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Hook, Line and Sinker

By Tony Hooker
“You hunt deer?” she asked incredulously. “Why?”

I smiled as I pondered the question, which is one I’ve been asked dozens of times by my colleagues, both male and female, in tones ranging from genuinely curious to openly scornful, during my 30 years in higher education. You see, there aren’t a lot of rednecks running around inside the Ivy-covered walls, and for the most part I keep that side of myself on the down low.

The truth is there are myriad reasons why, but I settled for my standard answer when it comes to folks in academe…that time in the woods is an elixir that recharges my soul’s batteries.

I could have appealed to her academic side and told her that fees collected from the sale of licenses and permits has fueled conservation efforts that have led to tremendous growth in the population of deer, both in Illinois and nationwide. 

I could have told her how, sitting in the predawn darkness, alone with my thoughts, I’ve been able to work my way through some dark, seemingly unnavigable places in my mind and in my life. 

I could have told her how I take a sort of perverse pride in being the only guy in the woods when the wind is howling, the temperature is dropping, and the rain and snow are blowing horizontally. 

I could have told her how, when I was younger and times were tough on occasion, the venison in our freezer meant the only difference between having meat for dinner or not. 

I could have told her about the jolt of adrenaline that races up my spine when I see movement in the woods, be it wind blown leaves, the twitching tail of a squirrel, or every once in a while, the movement of an actual deer.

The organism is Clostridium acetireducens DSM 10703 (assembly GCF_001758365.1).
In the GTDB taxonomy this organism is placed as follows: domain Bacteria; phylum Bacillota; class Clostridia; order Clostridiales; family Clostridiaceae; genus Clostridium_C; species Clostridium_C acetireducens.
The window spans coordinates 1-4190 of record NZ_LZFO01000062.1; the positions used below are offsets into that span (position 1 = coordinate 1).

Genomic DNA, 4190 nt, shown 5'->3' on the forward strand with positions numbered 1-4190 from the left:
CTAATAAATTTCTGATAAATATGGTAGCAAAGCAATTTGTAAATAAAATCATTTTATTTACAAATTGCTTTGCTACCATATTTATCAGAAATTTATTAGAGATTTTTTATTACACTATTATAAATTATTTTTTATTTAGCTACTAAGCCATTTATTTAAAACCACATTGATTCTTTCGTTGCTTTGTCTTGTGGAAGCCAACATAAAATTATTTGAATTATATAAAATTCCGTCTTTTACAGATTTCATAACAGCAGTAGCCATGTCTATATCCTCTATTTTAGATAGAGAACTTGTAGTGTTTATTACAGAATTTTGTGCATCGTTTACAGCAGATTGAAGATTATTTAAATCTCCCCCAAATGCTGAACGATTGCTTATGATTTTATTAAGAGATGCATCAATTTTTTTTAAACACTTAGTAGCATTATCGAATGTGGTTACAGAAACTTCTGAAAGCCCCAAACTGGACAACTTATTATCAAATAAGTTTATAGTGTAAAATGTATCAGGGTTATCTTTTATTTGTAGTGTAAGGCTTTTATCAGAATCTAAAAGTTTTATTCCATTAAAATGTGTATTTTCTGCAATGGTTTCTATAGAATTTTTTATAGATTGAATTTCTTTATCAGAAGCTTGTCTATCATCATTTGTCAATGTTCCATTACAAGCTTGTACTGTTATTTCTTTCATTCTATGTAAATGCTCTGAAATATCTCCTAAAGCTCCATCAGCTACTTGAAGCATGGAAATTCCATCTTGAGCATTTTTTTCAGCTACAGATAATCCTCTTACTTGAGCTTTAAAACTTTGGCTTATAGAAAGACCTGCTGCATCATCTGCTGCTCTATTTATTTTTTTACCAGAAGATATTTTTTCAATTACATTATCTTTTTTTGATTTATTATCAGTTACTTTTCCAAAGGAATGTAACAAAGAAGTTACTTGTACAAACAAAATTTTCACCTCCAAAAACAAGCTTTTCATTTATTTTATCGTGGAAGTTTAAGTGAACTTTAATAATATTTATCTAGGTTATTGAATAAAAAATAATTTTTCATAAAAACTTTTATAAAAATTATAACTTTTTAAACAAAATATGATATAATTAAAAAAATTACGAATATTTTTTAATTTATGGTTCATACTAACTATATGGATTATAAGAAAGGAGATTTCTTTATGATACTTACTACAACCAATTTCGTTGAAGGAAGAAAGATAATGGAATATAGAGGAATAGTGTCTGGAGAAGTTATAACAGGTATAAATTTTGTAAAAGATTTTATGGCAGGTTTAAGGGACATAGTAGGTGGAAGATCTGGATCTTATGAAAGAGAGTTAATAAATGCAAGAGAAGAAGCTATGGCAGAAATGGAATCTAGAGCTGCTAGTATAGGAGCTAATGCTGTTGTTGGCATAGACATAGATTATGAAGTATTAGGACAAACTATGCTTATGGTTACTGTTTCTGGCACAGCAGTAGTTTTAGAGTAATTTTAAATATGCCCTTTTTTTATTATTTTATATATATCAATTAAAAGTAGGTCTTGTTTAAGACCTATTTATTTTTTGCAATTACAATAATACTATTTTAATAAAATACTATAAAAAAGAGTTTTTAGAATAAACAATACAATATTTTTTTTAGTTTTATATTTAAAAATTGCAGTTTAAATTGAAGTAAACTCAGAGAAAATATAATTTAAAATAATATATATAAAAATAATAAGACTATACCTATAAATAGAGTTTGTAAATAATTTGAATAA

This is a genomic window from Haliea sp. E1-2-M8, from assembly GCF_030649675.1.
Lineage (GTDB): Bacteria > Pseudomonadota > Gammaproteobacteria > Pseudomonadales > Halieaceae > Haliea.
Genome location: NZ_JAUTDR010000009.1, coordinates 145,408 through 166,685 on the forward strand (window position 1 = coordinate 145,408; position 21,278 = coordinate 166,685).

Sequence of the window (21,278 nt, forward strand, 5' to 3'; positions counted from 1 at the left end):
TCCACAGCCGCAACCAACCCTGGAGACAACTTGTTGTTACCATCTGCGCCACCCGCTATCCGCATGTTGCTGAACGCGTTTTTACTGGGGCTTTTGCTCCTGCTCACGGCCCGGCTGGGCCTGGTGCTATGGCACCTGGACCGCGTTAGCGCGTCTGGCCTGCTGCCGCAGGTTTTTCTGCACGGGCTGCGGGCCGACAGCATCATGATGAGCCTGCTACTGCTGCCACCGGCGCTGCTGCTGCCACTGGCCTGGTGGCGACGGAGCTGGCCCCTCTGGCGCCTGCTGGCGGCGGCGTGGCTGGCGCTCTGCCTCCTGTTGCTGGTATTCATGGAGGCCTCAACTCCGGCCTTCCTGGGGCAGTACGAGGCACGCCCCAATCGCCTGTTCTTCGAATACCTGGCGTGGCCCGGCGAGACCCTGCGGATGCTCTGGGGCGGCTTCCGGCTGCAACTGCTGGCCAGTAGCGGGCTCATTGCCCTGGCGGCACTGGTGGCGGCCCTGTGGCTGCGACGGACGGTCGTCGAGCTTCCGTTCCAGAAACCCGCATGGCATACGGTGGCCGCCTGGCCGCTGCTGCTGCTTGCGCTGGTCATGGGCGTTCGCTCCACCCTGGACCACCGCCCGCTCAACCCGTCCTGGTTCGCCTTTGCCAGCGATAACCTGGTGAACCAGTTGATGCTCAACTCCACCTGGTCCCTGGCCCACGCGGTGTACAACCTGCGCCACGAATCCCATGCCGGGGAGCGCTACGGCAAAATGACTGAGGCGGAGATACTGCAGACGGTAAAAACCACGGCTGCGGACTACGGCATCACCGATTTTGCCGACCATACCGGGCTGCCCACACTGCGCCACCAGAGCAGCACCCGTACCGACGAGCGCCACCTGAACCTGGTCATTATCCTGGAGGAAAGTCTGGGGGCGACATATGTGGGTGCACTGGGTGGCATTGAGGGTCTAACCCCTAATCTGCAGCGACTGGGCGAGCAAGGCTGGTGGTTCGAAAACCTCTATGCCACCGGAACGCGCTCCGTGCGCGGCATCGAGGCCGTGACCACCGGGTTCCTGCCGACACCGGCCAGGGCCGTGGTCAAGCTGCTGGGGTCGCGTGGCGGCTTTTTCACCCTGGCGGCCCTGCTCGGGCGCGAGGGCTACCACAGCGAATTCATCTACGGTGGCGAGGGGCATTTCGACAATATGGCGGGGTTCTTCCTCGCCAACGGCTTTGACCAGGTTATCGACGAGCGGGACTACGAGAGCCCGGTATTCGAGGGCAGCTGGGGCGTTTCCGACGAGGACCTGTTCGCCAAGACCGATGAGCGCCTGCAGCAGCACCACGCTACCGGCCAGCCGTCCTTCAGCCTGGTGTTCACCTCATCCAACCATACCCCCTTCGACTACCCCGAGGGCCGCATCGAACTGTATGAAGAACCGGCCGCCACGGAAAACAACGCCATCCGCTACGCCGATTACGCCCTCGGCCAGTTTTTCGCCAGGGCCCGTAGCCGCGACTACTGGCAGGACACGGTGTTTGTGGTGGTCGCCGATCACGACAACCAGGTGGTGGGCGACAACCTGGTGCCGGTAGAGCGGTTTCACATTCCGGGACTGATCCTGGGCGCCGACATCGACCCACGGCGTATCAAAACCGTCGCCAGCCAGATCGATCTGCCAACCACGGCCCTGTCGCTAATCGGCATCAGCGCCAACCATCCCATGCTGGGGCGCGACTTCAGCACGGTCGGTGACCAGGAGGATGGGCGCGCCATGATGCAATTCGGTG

I could have told her of the sense of accomplishment I feel when, on those all too rare occasions, I am able to outsmart one of these magnificent creatures and fill my tags. In 2017-18, the latest year where I could find stats, hunters in Illinois had a success rate of just 26 percent. Almost three quarters of the tags sold went unfilled. 

I could have told her how I am able to turn 100 percent of my focus onto a spot where I thought I saw movement, something I’m unable to at any other place and time, really, with my mind always racing 100 mph. 

I could have told her about the camaraderie of deer camp, where the same stories from past years are retold and augmented by new ones that are written with each passing season. Where I have a sense of belonging, of fellowship that is unlike any I’ve known since my Navy days. 

Or, I could have told her how deer hunting almost certainly saved my dad’s life.

The year was 1972, and Donnie B. was at the top of his game. To eight-year-old me, he was larger than life, a source of unthinkable strength and an indomitable will. In September of that year, our world changed markedly when, while installing sewer lines in Tuscola, he was buried by the collapse of the ditch in which he was working. Only through instinct did he react by leaping up as the walls of the trench collapsed, burying him up to his armpits, still alive, barely. Without going into medical details, he was severely injured and spent the better part of the next year in the hospital. 

Some of my memories are a little fuzzy, I was only nine after all, but I remember in November of 1973 he was still in rough shape, weighing only about 115 pounds, but it didn’t stop his buddies, including Billy and Gene Williams and other members of deer camp, from coming and practically kidnapping him from our house where he was rehabbing. I am so grateful for those men, because after his experience in the woods, he came home and that gleam of stubborn determination, that had been missing, was back in his eye. What went on down in Johnson County that November I can’t say (what happens in deer camp, stays in deer camp) but all I know is that after he came home, he began to eat, to gain strength and to go back to being the ornery, tough dude that he is to this day. 

Why do I hunt? Because being in the woods recharges my soul’s batteries, for sure, but also because it’s been an integral part of my Novembers for 45 years. For better or worse, it will always be a part of my family and who I am.

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